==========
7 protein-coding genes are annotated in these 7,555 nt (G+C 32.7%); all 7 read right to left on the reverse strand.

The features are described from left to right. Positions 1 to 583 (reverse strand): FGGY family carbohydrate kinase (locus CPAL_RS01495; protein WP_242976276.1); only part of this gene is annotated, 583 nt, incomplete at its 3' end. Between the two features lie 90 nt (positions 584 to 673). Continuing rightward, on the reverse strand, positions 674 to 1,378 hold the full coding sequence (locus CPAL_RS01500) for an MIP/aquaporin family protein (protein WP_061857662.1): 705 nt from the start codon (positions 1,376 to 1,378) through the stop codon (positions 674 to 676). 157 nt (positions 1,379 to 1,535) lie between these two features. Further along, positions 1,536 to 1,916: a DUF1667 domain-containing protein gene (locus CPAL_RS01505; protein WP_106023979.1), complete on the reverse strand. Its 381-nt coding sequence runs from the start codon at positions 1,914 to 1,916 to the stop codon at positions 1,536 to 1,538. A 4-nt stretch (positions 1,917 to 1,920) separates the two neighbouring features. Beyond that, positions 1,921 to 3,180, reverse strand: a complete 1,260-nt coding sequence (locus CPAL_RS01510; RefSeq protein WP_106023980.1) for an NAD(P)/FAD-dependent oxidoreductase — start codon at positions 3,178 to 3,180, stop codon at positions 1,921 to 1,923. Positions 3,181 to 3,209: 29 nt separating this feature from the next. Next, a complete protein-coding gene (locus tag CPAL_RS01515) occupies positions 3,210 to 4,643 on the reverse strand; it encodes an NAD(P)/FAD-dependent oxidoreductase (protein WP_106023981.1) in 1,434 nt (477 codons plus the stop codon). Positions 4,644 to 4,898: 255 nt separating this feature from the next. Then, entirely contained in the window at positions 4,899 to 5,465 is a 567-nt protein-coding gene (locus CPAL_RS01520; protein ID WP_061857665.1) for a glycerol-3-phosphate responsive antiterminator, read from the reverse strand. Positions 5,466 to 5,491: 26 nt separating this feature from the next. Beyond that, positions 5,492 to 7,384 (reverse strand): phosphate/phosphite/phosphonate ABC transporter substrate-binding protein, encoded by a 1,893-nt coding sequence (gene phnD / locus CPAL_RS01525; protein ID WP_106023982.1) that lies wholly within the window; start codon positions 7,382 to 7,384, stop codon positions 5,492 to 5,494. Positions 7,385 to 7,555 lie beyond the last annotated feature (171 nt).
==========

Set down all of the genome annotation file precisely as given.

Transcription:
7 protein-coding genes are annotated in these 7,555 nt (G+C 32.7%); all 7 read right to left on the reverse strand.

The features are described from left to right. Positions 1 to 583 (reverse strand): FGGY family carbohydrate kinase (locus CPAL_RS01495; protein WP_242976276.1); only part of this gene is annotated, 583 nt, incomplete at its 3' end. Between the two features lie 90 nt (positions 584 to 673). Continuing rightward, on the reverse strand, positions 674 to 1,378 hold the full coding sequence (locus CPAL_RS01500) for an MIP/aquaporin family protein (protein WP_061857662.1): 705 nt from the start codon (positions 1,376 to 1,378) through the stop codon (positions 674 to 676). 157 nt (positions 1,379 to 1,535) lie between these two features. Further along, positions 1,536 to 1,916: a DUF1667 domain-containing protein gene (locus CPAL_RS01505; protein WP_106023979.1), complete on the reverse strand. Its 381-nt coding sequence runs from the start codon at positions 1,914 to 1,916 to the stop codon at positions 1,536 to 1,538. A 4-nt stretch (positions 1,917 to 1,920) separates the two neighbouring features. Beyond that, positions 1,921 to 3,180, reverse strand: a complete 1,260-nt coding sequence (locus CPAL_RS01510; RefSeq protein WP_106023980.1) for an NAD(P)/FAD-dependent oxidoreductase — start codon at positions 3,178 to 3,180, stop codon at positions 1,921 to 1,923. Positions 3,181 to 3,209: 29 nt separating this feature from the next. Next, a complete protein-coding gene (locus tag CPAL_RS01515) occupies positions 3,210 to 4,643 on the reverse strand; it encodes an NAD(P)/FAD-dependent oxidoreductase (protein WP_106023981.1) in 1,434 nt (477 codons plus the stop codon). Positions 4,644 to 4,898: 255 nt separating this feature from the next. Then, entirely contained in the window at positions 4,899 to 5,465 is a 567-nt protein-coding gene (locus CPAL_RS01520; protein ID WP_061857665.1) for a glycerol-3-phosphate responsive antiterminator, read from the reverse strand. Positions 5,466 to 5,491: 26 nt separating this feature from the next. Beyond that, positions 5,492 to 7,384 (reverse strand): phosphate/phosphite/phosphonate ABC transporter substrate-binding protein, encoded by a 1,893-nt coding sequence (gene phnD / locus CPAL_RS01525; protein ID WP_106023982.1) that lies wholly within the window; start codon positions 7,382 to 7,384, stop codon positions 5,492 to 5,494. Positions 7,385 to 7,555 lie beyond the last annotated feature (171 nt).